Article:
Rotimatic saves time and energy

The traditional method of making a roti takes about half an hour, and can stretch more depending on the number of rotis bring made. The process involves kneading dough from a mix of dry and wet ingredients which are added in a specific proportion. Paying attention to the proportion here is important because human error leaves open scope for the consistency of the dough to differ each time, affecting the quality of the flatbreads. The dough ball is divided into smaller segments, flattened into even discs and then roasted on an unoiled skillet or directly over a flame for a perfect cook time. 

Rotimatic takes less than ten minutes to warm up and then replicates the entire process in a matter of 90 seconds. But does this mean you’ll have zero control over how your roti turns? Absolutely not! A user can select from a provided range of flours, choose the number of rotis to be made in a batch, its oil content, thickness, flavors to add if any, and the level of roasting. Once these parameters are set, Rotimatic proceeds to make flatbreads of identical quality every time until the settings are changed. The amount of time it frees for the user, especially on a hectic day is remarkable!

Add to this its ease of maintenance. The kneader and the plate where Rotimatic rolls the dough balls can be taken out without any hassle and can be rinsed off or put in a dishwasher. The ingredient-holders are just as easy to clean. Rotimatic comes with cleaning accessories such as brushes as well. And since Rotimatic is IoT and AI-enabled, issues in its performance can be fixed from a remote location as well and won’t require to be carried to any service station. This is a relief considering the 39-pound weight of the robot.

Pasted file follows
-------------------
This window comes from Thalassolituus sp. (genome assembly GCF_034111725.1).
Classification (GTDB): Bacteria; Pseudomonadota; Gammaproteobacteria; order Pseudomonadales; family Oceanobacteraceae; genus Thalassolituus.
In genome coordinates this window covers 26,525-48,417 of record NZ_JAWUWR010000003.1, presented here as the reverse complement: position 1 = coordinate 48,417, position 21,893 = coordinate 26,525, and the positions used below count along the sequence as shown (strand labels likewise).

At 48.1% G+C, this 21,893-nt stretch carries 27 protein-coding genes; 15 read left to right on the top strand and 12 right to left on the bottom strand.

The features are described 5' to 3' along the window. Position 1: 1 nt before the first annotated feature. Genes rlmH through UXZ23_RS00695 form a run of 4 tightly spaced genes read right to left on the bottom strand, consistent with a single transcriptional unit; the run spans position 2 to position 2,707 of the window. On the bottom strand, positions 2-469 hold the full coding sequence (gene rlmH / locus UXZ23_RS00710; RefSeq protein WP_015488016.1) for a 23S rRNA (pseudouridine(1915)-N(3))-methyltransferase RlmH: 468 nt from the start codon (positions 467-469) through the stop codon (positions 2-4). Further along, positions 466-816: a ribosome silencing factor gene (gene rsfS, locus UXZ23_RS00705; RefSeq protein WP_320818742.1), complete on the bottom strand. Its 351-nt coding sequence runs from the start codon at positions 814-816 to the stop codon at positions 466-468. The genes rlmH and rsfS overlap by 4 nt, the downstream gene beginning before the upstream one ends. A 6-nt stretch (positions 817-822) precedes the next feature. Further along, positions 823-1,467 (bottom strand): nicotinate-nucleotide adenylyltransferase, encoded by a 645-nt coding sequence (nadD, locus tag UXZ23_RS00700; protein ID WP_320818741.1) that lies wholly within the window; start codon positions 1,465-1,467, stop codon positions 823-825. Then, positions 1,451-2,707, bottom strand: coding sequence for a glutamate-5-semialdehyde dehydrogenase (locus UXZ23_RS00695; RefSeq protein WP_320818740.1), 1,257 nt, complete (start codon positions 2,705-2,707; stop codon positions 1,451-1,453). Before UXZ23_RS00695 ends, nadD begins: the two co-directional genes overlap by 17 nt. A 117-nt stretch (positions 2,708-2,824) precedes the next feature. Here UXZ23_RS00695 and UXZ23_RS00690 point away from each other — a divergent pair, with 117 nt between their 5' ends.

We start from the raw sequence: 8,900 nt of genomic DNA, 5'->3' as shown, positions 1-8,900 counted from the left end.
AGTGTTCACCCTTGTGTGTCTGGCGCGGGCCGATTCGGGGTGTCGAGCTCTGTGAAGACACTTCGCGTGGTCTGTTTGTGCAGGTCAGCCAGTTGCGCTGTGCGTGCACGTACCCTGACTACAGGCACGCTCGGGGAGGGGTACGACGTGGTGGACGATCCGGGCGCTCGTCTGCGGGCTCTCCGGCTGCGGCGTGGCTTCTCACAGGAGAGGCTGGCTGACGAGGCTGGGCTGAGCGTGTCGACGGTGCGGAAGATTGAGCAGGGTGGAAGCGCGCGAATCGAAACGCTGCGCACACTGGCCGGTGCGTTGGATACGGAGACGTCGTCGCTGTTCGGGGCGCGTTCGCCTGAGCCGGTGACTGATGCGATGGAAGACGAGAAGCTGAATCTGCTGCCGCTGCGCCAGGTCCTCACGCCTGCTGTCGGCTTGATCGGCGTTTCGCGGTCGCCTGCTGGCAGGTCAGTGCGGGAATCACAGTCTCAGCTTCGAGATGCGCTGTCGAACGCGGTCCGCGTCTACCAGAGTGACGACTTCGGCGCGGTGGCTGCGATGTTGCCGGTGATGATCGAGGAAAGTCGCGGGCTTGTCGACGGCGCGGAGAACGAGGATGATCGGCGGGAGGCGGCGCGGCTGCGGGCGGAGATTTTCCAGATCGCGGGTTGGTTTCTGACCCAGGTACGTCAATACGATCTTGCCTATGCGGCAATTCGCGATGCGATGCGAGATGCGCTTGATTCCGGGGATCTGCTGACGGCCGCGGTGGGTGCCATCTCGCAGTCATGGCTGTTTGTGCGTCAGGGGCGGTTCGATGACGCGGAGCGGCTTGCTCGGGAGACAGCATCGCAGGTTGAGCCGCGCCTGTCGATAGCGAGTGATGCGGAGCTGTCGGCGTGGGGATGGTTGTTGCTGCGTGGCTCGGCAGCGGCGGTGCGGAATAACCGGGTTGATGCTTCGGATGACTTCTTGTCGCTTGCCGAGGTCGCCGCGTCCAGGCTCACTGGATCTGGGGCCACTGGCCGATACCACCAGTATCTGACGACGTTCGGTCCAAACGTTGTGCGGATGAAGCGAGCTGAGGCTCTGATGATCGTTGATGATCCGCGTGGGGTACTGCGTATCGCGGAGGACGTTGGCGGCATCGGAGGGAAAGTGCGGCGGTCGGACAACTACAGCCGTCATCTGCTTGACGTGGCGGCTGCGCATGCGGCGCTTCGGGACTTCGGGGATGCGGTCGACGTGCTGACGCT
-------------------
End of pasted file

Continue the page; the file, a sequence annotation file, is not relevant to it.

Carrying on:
Rotimatic’s technology saves power

One needs to consider the gamut of sophisticated technological features Rotimatic is equipped with and their range of functions to fully appreciate the comparatively small magnitude of electricity it consumes to run them. Rotimatic is AI and IoT-enabled can share data between synced smart devices through Wi-Fi, and upgrades automatically. 

A 32-bit microprocessor controls the 10 motors, 15 sensors, and 200 moving parts of Rotimatic to accurately measure and dispense flour, water, and oil for the dough, flatten it to the exact thickness specified, and roast it on heating plates till it puffs. The finished product slides out onto a tray attached to the front of the appliance. 

Surprisingly, the power consumption of Rotimatic is not much different from that of a high-volume microwave oven. It draws in the ~1500W range to warm up the required components and water to make 10 Rotis, with the least thickness and 3/4 roast level. The power consumption dips post this stage, rising again during the production of individual flatbreads. In any case, the power consumed is between 1.6kW – 1.8kW. The USA and Canada model has 110V voltage, and the UK, Singapore model, 220V.

Rotimatic is a must-buy gadget of the day

The automatic roti-maker is a blessing for times when you simply do not have the time or inclination to make fresh rotis, puris, tortillas, or pizza bases, but do not wish to each frozen or restaurant-bought alternatives either. Rotimatic is already a buzzword among the younger crowd of professionals and homemakers and is catching on in the older circles as well for the ease it brings to an essential kitchen chore. Domestic spaces are steadily infusing AI into its design, and the Rotimatic is just a glimpse of what an intelligent kitchen would comprise.